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Islam: Protests



     Linda Nyquist, who works in a hospital and is deeply concerned about the plight of women, writes "A friend has just returned from Saudi Arabia, having worked for Saudi Medical Services. According to him, the restrictions on women have tightened, rather than loosened."
     She adds: The issues most challenging to western women are those involving legal rights and the right not to be mistreated and, of course, female circumcision. This is one issue on which we should ever compromise, even if it includes not giving aid to a country which practices it. This custom, while sanctioned as culturally significant and a part of the "religion," can only be regarded as barbarous.


     Greg Guanxi has mixed feelings about the youth-promoted change in non-Western countries. There are youth protests in most of them, but the protesters have only a confused idea of what they want. He writes:
     Having lived in China during the past year, I do believe the US has a "goodness" which remains elusive throughout many of the Third World countries I've toured. Whether, how, if, and when we "export" that goodness, is warrants endless debate. Regarding Mr. Hilton's comment about the 20's: I taught "The Great Gatsby" to university students in NE China and asked the students to compare the Roaring 20's in America to the Capitalist 90's in China. Some will be surprised and scramble for explanation when China erupts. I will not.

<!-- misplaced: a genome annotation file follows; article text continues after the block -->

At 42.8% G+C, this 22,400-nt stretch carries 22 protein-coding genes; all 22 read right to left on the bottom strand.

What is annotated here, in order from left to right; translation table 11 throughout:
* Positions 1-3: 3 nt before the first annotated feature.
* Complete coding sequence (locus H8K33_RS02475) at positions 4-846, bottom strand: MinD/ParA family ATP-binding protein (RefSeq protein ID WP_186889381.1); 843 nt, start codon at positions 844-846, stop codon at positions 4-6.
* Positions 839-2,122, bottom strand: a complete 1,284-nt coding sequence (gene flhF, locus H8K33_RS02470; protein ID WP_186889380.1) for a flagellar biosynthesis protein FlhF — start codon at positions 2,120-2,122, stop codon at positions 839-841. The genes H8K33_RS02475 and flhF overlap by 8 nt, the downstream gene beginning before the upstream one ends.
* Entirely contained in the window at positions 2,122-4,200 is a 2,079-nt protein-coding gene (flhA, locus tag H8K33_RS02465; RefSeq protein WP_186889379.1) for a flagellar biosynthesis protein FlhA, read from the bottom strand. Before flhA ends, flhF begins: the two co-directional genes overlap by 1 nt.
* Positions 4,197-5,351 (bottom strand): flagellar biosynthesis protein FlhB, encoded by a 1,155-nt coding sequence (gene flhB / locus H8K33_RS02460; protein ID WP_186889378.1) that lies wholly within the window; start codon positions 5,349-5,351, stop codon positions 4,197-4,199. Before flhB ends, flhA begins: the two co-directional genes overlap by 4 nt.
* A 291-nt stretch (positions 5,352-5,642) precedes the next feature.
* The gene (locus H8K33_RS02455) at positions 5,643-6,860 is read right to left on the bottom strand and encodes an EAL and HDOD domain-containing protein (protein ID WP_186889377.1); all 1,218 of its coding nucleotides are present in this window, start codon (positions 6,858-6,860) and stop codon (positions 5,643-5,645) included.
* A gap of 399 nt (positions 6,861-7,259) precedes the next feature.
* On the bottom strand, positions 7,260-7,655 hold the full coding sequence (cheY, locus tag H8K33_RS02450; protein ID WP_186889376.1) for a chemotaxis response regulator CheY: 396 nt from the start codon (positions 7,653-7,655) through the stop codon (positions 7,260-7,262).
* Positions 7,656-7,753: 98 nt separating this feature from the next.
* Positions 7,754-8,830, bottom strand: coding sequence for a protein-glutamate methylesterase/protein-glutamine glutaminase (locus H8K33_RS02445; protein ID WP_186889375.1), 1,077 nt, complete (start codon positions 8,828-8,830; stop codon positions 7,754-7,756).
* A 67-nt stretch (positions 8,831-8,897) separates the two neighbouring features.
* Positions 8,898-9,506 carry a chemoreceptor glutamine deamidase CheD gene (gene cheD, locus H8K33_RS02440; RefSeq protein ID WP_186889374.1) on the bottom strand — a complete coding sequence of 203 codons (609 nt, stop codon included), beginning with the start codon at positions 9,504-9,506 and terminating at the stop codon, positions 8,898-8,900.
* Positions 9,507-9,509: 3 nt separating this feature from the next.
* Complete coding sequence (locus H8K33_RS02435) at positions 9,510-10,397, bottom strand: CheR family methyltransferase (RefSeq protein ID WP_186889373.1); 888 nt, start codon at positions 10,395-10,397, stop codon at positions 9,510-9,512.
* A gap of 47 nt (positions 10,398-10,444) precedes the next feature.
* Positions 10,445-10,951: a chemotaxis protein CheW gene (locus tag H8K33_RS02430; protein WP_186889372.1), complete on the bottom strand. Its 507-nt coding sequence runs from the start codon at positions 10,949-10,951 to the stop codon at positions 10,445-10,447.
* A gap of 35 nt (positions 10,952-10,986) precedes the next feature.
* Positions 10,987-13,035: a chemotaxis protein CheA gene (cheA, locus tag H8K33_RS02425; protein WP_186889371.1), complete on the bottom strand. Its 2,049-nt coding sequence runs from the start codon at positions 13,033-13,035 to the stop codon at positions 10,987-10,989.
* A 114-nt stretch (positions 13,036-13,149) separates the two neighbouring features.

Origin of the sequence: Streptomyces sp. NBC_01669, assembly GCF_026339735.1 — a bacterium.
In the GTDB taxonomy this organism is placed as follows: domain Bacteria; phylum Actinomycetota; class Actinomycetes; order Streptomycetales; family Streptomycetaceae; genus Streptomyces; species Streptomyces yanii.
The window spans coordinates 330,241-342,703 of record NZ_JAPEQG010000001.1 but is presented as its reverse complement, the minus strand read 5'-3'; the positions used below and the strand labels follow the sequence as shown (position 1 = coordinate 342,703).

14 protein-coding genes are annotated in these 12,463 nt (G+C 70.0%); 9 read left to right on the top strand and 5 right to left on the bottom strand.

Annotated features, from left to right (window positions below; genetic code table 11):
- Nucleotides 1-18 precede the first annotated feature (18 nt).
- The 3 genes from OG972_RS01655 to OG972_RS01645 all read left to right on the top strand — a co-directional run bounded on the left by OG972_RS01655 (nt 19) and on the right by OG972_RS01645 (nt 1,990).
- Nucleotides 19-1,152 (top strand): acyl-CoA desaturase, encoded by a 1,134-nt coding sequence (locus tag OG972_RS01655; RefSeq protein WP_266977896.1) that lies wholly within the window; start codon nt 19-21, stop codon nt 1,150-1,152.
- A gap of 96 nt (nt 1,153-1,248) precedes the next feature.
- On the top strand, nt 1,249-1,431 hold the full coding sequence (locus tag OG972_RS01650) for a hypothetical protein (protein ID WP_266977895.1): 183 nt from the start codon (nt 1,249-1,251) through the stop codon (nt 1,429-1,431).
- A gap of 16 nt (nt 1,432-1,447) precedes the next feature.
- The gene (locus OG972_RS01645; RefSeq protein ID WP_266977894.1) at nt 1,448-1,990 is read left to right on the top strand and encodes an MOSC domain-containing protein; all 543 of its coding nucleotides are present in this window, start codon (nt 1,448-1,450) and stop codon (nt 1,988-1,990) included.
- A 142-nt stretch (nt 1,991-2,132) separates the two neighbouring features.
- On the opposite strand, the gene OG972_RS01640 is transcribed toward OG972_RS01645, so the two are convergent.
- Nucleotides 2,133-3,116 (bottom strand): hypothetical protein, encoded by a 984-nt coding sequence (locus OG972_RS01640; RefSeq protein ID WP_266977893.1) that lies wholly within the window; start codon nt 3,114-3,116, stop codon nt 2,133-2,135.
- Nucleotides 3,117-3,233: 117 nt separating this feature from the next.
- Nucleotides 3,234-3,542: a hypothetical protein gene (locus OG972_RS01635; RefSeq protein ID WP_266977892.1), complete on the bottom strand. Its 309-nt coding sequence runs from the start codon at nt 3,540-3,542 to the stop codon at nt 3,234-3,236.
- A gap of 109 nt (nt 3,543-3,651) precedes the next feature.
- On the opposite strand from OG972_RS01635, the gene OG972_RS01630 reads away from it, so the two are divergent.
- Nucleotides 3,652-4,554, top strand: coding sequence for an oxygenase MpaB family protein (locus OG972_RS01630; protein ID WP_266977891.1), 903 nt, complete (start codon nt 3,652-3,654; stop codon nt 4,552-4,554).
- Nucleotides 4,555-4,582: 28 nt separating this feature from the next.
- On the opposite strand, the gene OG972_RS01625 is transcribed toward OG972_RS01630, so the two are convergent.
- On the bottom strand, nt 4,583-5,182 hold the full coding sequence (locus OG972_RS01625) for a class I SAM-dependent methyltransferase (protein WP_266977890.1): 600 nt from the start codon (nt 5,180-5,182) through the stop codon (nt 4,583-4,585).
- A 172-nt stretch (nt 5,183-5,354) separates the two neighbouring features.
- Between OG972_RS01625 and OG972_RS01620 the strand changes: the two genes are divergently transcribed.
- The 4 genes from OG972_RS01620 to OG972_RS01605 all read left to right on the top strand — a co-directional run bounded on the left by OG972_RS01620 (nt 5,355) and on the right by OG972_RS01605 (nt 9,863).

Accounts of the plight of women in Afghanistan and elsewhere recall vehement protests by Persian students in West Los Angeles over the summer. After holding up traffic at one of the busiest intersections in the nation to call attention to their protest de rigueur, they hopped in their convertible Mercedes and drove to Sunset Blvd. to dine al fresco at a sushi bar. When confronted, few of the students had a firm grasp of what they were attempting to communicate, the complexity of the issues, or the consequences of their herding. I'm curious to know how the madam in Paris perceives the future for women in the ascending religion of Islam.


     My comment: For a very informative essay, see "The Coming Transformation of the Muslim World," by Professor Dale F. Eickelman of Dartmouth College. It is the 1999 Templeton Lecture on Religion and World Affairs.
     There are changes everywhere, but unfortunately many university courses show a failure to keep up with them. I agree with Greg Guanxi that the protests are often more noise than substance. They can end in the chaos to which the National University of Mexico has fallen prey.

Ronald Hilton - 10/21/99


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